Monday, October 20, 2008

E-banking, online security and ID databases: getting the picture right

It has been widely reported that fraudsters have hacked the online account of French President Nicholas Sarkozy and there were also mentions to the hacking of Sarah Palin’s personal email account, which all has been linked to the raise in online banking fraud, but, were they really hacked? There are probably too many meanings of hacking and they all refer back to hacker as that who “uses his skill with computers to try to gain unauthorized access to computer files or networks” (English Oxford Dictionary), so the question is whether we are confronting an army of skilled computer geeks trying to make millions (which deserves a particular policy and legal response) or if we are actually dealing with a large (very large) group of inept users being conned by common thiefs using common techniques (which would imply a completely different policy and legal answer).
The press and some public officials have jumped to the bandwagon of tougher measures and more control over the activities people carry out online but it seems that we need more information to be able to engage seriously with the topic and devise a propery policy and legal answer. The information provided in the Sarkozy’s case is more than insufficient, but does not seem to lead to what people commonly understand as hacking: it seems that the criminal got their hands on the President’s password in the same way the they were able to guess Governor Palin’s secret question, which does not suggest any use of a particular computing skill or breach of any netwrok’s security measure (if you loose the key to your house and somebody uses it to enter and steal things, you can claim that the person entered unlawfully but not the he/she picked yout lock). Of course somebody may point out that the news don’t specifically say that the electronic security systems were hacked, but the news are normally closely related (and linked) to the rise in online banking fraud and the need of tighter online and offline ID schemes. But they may actually prove the opposite…
A proper report on how the crime is committed can be found in an Argentine newspaper and there you see that this type of crime has nothing to do with the use of online banking but with pure and old crooks and too much data in the wrongs hands. The link takes you to an audio report, which, lossely translated, refers to the crime been committed by intercepting people’s correspondence (bank statements), having an insider in the section of the Police dealing with IDs who would make copies of passports, bugging the telephone line of the account holder to listen the conversations with the bank, disconnecting the customers’ phone line and replacing it by one of the criminal’s phone, requesting the transfer of the balance to the criminal’s bank account by phone, sending by fax proof of ID and, once having the money in the criminals' accounts, reconnecting the original customer’s phone line. So, it seems that it is a little more complicated than “hacking” a bank account and that the proposed policy and legal responses are not quite the ones needed. For example, tt can be argued that if the whole transaction was conducted online and no bank statements had been sent, no telephone conversations carried out and no central ID data base existed, the whole scam wouldn’t work. However, these are the types of news used to justify national IDs and security services rights to monitor/interfere electronic communications. One may argue that taking into account the perceived unreliability of Argentine security forces and their past behaviour they are not a good example to be used to judge developed countries’ policies, but that argument would be fatally flawed due to ignorance (the security forces are quite more efficient than many in developed countries taking into account the resources they have) and due to the fact that one of two criminal inside the organization copied national IDs cannot be compared to the many times that personal data, even sensitive personal data, has been “lost” in, for example, the UK. Furthermore, if the president of one of the powers of the world or his security services cannot keep his password safe, you can imagine how much we can rely on them keeping our data out of unfriendly eyes’ sight…So, a president and a governor’s loss may make good headlines, but it seems to be bad guideline to judge online security and the need of stricter measures to identify people…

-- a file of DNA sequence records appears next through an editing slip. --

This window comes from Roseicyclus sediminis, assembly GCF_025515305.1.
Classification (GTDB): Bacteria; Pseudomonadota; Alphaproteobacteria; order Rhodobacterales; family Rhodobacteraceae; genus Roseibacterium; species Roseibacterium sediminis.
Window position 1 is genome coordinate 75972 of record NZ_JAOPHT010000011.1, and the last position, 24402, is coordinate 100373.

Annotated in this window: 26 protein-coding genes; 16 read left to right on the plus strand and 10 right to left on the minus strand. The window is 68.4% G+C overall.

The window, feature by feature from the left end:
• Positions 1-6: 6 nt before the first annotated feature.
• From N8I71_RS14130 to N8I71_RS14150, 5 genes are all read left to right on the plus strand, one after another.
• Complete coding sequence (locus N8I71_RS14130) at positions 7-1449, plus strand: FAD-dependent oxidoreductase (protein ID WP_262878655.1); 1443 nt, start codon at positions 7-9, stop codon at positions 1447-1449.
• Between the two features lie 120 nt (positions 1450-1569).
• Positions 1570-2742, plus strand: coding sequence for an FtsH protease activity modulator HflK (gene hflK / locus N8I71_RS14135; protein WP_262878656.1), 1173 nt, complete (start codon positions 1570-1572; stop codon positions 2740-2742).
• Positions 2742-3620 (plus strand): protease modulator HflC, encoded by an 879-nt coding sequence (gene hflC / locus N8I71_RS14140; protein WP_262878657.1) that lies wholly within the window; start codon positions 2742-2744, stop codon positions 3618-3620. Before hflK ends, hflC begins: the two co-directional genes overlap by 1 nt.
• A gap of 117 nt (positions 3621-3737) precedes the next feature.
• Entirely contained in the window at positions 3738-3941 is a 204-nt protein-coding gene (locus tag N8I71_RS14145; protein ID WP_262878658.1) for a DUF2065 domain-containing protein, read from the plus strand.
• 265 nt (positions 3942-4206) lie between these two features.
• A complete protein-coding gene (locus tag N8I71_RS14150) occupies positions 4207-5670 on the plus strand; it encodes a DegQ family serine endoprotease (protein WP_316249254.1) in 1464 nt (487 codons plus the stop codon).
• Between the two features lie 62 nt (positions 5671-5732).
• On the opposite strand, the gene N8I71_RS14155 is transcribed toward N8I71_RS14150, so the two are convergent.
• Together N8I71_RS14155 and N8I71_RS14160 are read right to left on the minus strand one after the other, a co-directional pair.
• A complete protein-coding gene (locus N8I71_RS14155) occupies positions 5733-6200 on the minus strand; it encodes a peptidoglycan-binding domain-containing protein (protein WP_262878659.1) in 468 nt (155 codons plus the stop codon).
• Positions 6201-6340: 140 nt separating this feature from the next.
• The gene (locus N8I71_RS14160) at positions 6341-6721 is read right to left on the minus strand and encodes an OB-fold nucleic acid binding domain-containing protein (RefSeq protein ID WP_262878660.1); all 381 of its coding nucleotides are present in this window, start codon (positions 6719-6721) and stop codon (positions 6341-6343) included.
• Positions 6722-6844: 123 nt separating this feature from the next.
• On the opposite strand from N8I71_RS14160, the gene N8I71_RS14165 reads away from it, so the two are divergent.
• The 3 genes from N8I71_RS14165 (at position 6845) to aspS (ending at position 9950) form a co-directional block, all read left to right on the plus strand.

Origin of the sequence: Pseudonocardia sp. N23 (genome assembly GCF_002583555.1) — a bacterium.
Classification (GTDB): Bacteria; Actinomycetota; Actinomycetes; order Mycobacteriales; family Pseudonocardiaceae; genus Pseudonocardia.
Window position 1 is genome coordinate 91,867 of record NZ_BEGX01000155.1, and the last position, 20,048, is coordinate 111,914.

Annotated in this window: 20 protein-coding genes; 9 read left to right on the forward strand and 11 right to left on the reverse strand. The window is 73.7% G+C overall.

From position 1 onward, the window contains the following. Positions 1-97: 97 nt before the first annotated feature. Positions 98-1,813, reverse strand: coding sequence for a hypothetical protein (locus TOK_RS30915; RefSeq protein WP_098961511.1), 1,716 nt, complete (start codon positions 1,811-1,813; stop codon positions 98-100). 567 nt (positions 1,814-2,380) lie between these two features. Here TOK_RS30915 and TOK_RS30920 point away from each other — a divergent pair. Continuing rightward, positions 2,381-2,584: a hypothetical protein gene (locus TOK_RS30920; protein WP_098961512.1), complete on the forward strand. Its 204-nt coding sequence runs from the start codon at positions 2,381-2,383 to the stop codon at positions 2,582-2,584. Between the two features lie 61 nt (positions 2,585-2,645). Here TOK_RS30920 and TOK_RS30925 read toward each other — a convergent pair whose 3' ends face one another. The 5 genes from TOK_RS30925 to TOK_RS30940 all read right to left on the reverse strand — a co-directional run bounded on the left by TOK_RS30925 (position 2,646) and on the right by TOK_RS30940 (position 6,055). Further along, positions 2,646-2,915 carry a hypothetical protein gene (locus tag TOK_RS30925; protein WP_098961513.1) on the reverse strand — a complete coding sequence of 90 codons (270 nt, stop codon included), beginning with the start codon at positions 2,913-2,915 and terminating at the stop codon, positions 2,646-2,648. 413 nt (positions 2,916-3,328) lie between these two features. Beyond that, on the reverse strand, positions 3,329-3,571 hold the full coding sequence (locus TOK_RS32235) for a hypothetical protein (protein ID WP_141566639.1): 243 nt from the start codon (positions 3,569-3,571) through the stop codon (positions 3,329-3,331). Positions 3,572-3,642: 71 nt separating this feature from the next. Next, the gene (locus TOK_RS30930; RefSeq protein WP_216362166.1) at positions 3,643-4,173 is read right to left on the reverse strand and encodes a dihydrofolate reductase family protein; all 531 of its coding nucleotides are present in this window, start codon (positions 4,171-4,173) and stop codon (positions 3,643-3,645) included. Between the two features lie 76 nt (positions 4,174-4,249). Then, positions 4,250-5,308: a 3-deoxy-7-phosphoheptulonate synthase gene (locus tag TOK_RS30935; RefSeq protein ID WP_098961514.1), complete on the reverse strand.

2 comments:

SDJ said...

I agree! Hard cases make bad law.

bangin said...

E-banking will be a high risk if the system not secure. Audit trail and protection systems must be reliable. A number of banks in Indonesia was attacked through exploitation of weaknesses in the ATM. But that case was resolved quickly and encourage the Bank of Indonesia to review and implement a better security system.